• cherish the qualities of the historic centre, green suburbs and countryside that make Guildford so special, and
  • promote investment to resolve traffic issues.”


GRA Priorities for the Local Plan:



To provide jobs and support the economy,

nurture a robust mix of knowledge-based, high technology and creative enterprises with strong links to the University and Research Park.  Avoid over expansion of retail space given technology-driven change. 


Distinctiveness and Character:

To shape change for the better,

assess all development to ensure it:

  • respects and enhances the valued historic and green character, setting, roofscape and views,
  • contributes to creating distinctive, cohesive communities, and
  • makes wise use of land.


Countryside and Open Space:

To underpin our economy and quality of life,

cherish our attractive countryside and river corridor, gardens, natural open spaces, “green edges” and “green approaches”. These will become more important as the town grows. New, natural, open spaces will be required.



To provide homes to meet the needs of Guildford,

taking account of commuting patterns, capacity and the influence of London, agree a judicious balance of planned sites such as Slyfield, town centre redevelopment, investment for communities such as Park Barn, sensitive use of sites within garden suburbs and villages and carefully planned extensions.  Adequate provision should be made on campus for student housing.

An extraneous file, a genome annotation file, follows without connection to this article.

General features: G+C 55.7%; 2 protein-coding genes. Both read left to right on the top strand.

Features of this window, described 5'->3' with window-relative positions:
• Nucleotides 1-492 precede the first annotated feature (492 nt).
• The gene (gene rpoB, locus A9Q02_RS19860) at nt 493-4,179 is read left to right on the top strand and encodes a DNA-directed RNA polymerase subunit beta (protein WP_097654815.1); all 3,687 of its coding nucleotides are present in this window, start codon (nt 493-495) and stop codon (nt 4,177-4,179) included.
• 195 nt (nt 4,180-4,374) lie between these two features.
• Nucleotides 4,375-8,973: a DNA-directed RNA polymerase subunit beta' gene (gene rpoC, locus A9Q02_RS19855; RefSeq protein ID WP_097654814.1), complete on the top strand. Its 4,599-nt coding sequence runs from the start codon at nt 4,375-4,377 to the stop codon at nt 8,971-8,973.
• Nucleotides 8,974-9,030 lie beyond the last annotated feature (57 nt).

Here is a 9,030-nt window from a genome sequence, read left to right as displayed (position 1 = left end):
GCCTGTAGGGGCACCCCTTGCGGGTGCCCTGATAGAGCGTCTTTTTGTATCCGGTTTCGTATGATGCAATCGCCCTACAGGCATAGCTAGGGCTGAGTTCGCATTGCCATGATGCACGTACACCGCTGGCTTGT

Traffic and Parking:

To deliver essential infrastructure,

make growth conditional on phased investment in:

  • a new bridge across the railway/river,
  • a central bus interchange that provides full connectivity to all sides of Guildford to unify the town,
  • sensitively designed spaces for residents to park their cars,
  • improved connections to the A3 to take traffic away from the town centre,
  • taking through traffic out of the town, including the A3, by acting on the expected recommendations from current studies,
  • a transport network that makes cars unnecessary for getting into and about Guildford, including from airports.

Work to five year delivery phases for major projects.  Ensure consents are in place in readiness to bid for any capital infrastructure investment funding made available to boost the economy. 


Says Liz Critchfield of Burpham, speaking on behalf of the GRA, “Different groups will have specific local priorities to highlight during the Local Plan consultation and we very much hope all residents will have a say.  Thanks to the GRA, residents associations and societies have been able to work together to agree shared, collective priorities for the Plan”.


Says David Bird of Westborough, speaking on behalf of GRA, “We greatly value the way Councillors and Planning Officers have started engaging with residents who were feeling excluded from planning. We look forward to working with Guildford Borough Council to promote our forward-looking agenda for the Local Plan.”







Must See GRA Documents

GRA response to the July 2017 Draft Local Plan can be seen here.






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© Graham Hibbert